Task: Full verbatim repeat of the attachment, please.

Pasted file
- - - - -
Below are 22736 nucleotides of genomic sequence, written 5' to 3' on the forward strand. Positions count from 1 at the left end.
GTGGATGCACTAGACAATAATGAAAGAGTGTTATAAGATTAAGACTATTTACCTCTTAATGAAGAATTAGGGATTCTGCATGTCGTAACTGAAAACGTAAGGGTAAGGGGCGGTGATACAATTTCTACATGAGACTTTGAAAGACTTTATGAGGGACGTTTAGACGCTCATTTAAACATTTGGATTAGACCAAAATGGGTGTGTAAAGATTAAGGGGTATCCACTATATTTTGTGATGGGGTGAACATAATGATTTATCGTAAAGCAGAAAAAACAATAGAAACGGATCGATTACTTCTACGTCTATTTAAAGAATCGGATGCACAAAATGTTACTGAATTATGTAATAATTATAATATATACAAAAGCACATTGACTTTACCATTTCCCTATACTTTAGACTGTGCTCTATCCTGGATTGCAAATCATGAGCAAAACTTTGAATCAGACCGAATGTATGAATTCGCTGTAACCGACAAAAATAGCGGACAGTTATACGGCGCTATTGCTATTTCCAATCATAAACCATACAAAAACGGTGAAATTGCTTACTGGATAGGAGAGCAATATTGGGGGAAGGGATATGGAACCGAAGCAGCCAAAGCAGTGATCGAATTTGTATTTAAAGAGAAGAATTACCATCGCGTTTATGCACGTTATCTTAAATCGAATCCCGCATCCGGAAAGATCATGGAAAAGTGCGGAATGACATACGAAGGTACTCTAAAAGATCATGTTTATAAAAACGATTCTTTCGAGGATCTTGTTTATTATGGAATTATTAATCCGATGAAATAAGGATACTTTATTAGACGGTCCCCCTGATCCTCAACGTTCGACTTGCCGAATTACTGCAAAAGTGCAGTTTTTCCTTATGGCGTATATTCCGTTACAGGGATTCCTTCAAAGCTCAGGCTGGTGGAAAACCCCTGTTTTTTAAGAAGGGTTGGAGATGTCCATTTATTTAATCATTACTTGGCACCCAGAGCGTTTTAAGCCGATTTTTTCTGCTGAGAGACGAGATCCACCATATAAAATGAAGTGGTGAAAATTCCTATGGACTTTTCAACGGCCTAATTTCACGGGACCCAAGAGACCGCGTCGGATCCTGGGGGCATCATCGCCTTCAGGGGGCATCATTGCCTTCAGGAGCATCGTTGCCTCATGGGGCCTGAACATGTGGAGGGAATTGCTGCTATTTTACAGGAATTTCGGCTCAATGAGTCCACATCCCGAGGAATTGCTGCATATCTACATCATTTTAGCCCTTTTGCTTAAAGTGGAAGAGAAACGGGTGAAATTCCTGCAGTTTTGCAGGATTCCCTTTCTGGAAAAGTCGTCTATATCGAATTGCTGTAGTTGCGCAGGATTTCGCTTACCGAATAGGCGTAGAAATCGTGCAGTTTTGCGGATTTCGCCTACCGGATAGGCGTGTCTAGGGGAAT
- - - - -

Below are 22736 nucleotides of genomic sequence, written 5' to 3' on the forward strand. Positions count from 1 at the left end.
GTGGATGCACTAGACAATAATGAAAGAGTGTTATAAGATTAAGACTATTTACCTCTTAATGAAGAATTAGGGATTCTGCATGTCGTAACTGAAAACGTAAGGGTAAGGGGCGGTGATACAATTTCTACATGAGACTTTGAAAGACTTTATGAGGGACGTTTAGACGCTCATTTAAACATTTGGATTAGACCAAAATGGGTGTGTAAAGATTAAGGGGTATCCACTATATTTTGTGATGGGGTGAACATAATGATTTATCGTAAAGCAGAAAAAACAATAGAAACGGATCGATTACTTCTACGTCTATTTAAAGAATCGGATGCACAAAATGTTACTGAATTATGTAATAATTATAATATATACAAAAGCACATTGACTTTACCATTTCCCTATACTTTAGACTGTGCTCTATCCTGGATTGCAAATCATGAGCAAAACTTTGAATCAGACCGAATGTATGAATTCGCTGTAACCGACAAAAATAGCGGACAGTTATACGGCGCTATTGCTATTTCCAATCATAAACCATACAAAAACGGTGAAATTGCTTACTGGATAGGAGAGCAATATTGGGGGAAGGGATATGGAACCGAAGCAGCCAAAGCAGTGATCGAATTTGTATTTAAAGAGAAGAATTACCATCGCGTTTATGCACGTTATCTTAAATCGAATCCCGCATCCGGAAAGATCATGGAAAAGTGCGGAATGACATACGAAGGTACTCTAAAAGATCATGTTTATAAAAACGATTCTTTCGAGGATCTTGTTTATTATGGAATTATTAATCCGATGAAATAAGGATACTTTATTAGACGGTCCCCCTGATCCTCAACGTTCGACTTGCCGAATTACTGCAAAAGTGCAGTTTTTCCTTATGGCGTATATTCCGTTACAGGGATTCCTTCAAAGCTCAGGCTGGTGGAAAACCCCTGTTTTTTAAGAAGGGTTGGAGATGTCCATTTATTTAATCATTACTTGGCACCCAGAGCGTTTTAAGCCGATTTTTTCTGCTGAGAGACGAGATCCACCATATAAAATGAAGTGGTGAAAATTCCTATGGACTTTTCAACGGCCTAATTTCACGGGACCCAAGAGACCGCGTCGGATCCTGGGGGCATCATCGCCTTCAGGGGGCATCATTGCCTTCAGGAGCATCGTTGCCTCATGGGGCCTGAACATGTGGAGGGAATTGCTGCTATTTTACAGGAATTTCGGCTCAATGAGTCCACATCCCGAGGAATTGCTGCATATCTACATCATTTTAGCCCTTTTGCTTAAAGTGGAAGAGAAACGGGTGAAATTCCTGCAGTTTTGCAGGATTCCCTTTCTGGAAAAGTCGTCTATATCGAATTGCTGTAGTTGCGCAGGATTTCGCTTACCGAATAGGCGTAGAAATCGTGCAGTTTTGCGGATTTCGCCTACCGGATAGGCGTGTCTAGGGGAAT